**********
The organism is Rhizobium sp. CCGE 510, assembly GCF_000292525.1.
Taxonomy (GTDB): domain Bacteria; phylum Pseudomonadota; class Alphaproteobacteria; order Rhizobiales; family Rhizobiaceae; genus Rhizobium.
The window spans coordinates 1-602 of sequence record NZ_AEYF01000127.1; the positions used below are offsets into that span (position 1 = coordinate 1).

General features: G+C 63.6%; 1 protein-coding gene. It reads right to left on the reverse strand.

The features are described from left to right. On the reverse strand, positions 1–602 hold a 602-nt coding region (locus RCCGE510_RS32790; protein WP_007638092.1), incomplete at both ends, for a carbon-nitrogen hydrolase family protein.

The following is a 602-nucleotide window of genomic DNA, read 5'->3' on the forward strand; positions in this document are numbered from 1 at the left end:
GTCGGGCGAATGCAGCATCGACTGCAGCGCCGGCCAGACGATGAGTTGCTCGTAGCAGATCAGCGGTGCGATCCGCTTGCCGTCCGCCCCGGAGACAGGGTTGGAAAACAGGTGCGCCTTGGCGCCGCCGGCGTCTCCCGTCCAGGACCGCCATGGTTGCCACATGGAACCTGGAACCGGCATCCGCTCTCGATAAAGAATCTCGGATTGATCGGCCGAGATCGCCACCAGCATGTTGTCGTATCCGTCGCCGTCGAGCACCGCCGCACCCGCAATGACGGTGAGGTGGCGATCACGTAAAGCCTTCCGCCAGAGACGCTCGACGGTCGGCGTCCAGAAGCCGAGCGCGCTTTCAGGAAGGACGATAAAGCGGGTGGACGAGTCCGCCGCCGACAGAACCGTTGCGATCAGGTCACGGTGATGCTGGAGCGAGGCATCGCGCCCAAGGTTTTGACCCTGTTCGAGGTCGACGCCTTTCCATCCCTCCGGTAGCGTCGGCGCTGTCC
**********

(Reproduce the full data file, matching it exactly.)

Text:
The organism is Rhizobium sp. CCGE 510, assembly GCF_000292525.1.
Taxonomy (GTDB): domain Bacteria; phylum Pseudomonadota; class Alphaproteobacteria; order Rhizobiales; family Rhizobiaceae; genus Rhizobium.
The window spans coordinates 1-602 of sequence record NZ_AEYF01000127.1; the positions used below are offsets into that span (position 1 = coordinate 1).

General features: G+C 63.6%; 1 protein-coding gene. It reads right to left on the reverse strand.

The features are described from left to right. On the reverse strand, positions 1–602 hold a 602-nt coding region (locus RCCGE510_RS32790; protein WP_007638092.1), incomplete at both ends, for a carbon-nitrogen hydrolase family protein.

The following is a 602-nucleotide window of genomic DNA, read 5'->3' on the forward strand; positions in this document are numbered from 1 at the left end:
GTCGGGCGAATGCAGCATCGACTGCAGCGCCGGCCAGACGATGAGTTGCTCGTAGCAGATCAGCGGTGCGATCCGCTTGCCGTCCGCCCCGGAGACAGGGTTGGAAAACAGGTGCGCCTTGGCGCCGCCGGCGTCTCCCGTCCAGGACCGCCATGGTTGCCACATGGAACCTGGAACCGGCATCCGCTCTCGATAAAGAATCTCGGATTGATCGGCCGAGATCGCCACCAGCATGTTGTCGTATCCGTCGCCGTCGAGCACCGCCGCACCCGCAATGACGGTGAGGTGGCGATCACGTAAAGCCTTCCGCCAGAGACGCTCGACGGTCGGCGTCCAGAAGCCGAGCGCGCTTTCAGGAAGGACGATAAAGCGGGTGGACGAGTCCGCCGCCGACAGAACCGTTGCGATCAGGTCACGGTGATGCTGGAGCGAGGCATCGCGCCCAAGGTTTTGACCCTGTTCGAGGTCGACGCCTTTCCATCCCTCCGGTAGCGTCGGCGCTGTCC